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article imageReport finds Microsoft Edge 'InPrivate' mode isn't private at all

By James Walker     Jan 28, 2016 in Technology
An investigation into the internals of Microsoft's new Edge web browser has found its InPrivate mode is flawed and continues to store browsing data as normal. Outsiders could work out which sites were viewed with InPrivate, making it insecure.
The report by Ashish Singh, published on Forensic Focus looks into the artefacts and data fragments that Edge leaves behind on the user's computer once it has been closed down. All the browsing history data is stored in a database that can be easily opened and read by "plenty of open source utilities."
Information including websites visited, stored cookies and cached files from websites goes to one table in the database, known as Container_n. The data can be read to find out which sites a user has gone to and when, revealing the browsing habits of the user.
This in itself isn't unusual — the browsing history can be viewed directly from within Edge, as with any modern browser. More interestingly, data stored in private browsing sessions also finds its way into the database though, ending up in the same table.
The Microsoft Edge web browser  formerly Project Spartan  at Microsoft Build 2015
The Microsoft Edge web browser, formerly Project Spartan, at Microsoft Build 2015
Pages loaded with InPrivate browsing mode have a special flag attached to them in the database that hides them in the history menu inside Edge's interface. However, because the browsing data is stored, an attacker can still easily see which sites a user has been visiting in private mode. The flags would only confirm that the user had something to hide and confirm the usage of InPrivate.
Singh said: "Therefore any skilled investigator can easily spot the difference and get concrete evidence against a person’s wrongdoings. Plenty of artifacts are maintained by the browser, which makes examination quite easy. However, there are stages where evidence is not so easy to find. The not-so-private browsing featured by Edge makes its very purpose seem to fail."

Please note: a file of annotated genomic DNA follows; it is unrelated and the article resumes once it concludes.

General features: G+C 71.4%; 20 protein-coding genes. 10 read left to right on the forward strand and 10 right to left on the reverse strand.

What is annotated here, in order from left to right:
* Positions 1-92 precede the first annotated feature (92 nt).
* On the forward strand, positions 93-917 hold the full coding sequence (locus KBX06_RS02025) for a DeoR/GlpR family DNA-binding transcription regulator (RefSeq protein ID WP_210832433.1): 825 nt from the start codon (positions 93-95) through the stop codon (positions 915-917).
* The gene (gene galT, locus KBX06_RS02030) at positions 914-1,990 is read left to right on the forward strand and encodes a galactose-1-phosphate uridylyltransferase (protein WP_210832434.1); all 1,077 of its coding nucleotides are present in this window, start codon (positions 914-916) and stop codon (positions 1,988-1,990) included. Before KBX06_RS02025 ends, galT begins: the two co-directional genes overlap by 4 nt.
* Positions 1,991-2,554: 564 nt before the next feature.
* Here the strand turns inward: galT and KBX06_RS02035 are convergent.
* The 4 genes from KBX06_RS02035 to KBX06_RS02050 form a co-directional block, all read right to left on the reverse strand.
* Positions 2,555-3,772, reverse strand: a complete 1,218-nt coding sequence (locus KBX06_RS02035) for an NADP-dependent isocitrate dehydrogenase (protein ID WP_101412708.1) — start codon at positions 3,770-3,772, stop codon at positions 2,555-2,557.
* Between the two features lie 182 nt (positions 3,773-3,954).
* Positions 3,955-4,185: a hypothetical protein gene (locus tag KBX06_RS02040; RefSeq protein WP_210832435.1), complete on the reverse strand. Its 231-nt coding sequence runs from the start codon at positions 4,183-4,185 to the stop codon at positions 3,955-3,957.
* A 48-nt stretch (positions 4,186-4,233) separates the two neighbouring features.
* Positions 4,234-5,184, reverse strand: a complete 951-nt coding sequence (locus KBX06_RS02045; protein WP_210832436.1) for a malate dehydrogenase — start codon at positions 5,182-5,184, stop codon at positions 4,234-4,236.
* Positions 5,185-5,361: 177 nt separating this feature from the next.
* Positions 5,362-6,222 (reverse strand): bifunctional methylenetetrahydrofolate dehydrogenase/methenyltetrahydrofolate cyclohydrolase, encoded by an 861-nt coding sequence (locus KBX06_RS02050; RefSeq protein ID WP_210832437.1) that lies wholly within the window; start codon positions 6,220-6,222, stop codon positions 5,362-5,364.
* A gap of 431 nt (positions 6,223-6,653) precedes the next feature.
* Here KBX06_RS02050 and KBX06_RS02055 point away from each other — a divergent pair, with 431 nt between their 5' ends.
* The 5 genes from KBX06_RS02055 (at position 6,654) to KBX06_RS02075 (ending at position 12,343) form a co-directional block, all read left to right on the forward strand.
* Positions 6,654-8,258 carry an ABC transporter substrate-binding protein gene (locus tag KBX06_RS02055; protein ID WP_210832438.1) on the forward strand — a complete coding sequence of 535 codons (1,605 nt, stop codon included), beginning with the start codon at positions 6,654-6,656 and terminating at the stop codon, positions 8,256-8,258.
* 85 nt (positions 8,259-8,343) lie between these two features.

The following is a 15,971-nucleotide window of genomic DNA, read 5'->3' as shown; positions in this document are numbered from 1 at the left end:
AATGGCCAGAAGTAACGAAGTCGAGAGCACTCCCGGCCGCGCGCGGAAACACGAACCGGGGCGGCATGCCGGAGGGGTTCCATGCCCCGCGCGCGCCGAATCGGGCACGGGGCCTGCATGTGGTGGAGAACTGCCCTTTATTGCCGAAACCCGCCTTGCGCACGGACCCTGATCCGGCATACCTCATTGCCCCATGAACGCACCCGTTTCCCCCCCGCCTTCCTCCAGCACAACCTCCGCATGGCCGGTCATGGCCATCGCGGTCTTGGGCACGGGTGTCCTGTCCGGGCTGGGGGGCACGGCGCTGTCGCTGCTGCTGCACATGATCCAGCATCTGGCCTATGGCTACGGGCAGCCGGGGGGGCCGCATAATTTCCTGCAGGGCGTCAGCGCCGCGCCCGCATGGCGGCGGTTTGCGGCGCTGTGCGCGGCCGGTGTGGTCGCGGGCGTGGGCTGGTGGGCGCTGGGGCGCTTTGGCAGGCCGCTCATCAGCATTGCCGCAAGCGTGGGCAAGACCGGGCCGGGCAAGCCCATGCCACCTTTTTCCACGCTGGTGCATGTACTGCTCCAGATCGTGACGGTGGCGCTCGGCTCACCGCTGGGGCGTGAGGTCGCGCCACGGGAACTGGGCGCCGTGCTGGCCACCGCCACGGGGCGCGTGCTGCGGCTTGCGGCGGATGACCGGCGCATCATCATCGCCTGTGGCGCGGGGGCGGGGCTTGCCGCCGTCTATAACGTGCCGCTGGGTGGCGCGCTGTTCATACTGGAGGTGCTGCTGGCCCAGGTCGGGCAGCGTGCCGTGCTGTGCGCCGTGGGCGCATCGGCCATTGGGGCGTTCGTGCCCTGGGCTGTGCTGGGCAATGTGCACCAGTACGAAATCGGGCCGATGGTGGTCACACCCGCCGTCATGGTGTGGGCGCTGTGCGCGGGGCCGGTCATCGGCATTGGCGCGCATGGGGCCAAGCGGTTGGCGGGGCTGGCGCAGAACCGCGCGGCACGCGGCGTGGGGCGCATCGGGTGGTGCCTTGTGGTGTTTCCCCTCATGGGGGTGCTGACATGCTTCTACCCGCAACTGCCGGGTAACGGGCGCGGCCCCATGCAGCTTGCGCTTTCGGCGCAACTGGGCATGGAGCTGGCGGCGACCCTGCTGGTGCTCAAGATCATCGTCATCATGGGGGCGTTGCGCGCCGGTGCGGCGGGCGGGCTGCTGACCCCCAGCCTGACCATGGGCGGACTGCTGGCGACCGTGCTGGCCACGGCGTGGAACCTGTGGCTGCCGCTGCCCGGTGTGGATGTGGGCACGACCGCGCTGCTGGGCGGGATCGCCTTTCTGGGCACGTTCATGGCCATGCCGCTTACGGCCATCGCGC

News site The Verge independently verified the report, successfully retrieving partial details of a private browsing session from the Microsoft Edge database. Microsoft later confirmed that InPrivate tabs "are not working as designed," telling The Verge "we are committed to resolving this as quickly as possible."
Extensions are coming to Microsoft Edge  as shown in these images of a webpage spotted by @h0x0d
Extensions are coming to Microsoft Edge, as shown in these images of a webpage spotted by @h0x0d
WalkingCat, @h0x0d [Twitter]
Singh notes there may be a reason to storing the private data as it allows Edge to reload an InPrivate session if the browser crashes. Even so, people who use InPrivate are more likely to favour actual privacy than the ability to automatically pick up where they left off should the browser crash, something that can happen rather often in Edge.
Microsoft Edge has been released for a little over six months now. It launched with Windows 10 in July 2015 and has since then picked up a few updates to add more support for modern website features. Microsoft is also working on expanding Edge's features and is planning a series of major additions for 2016, including the much-anticipated support for browser extensions.
More about Microsoft, microsoft edge, Web browser, Browser, Private
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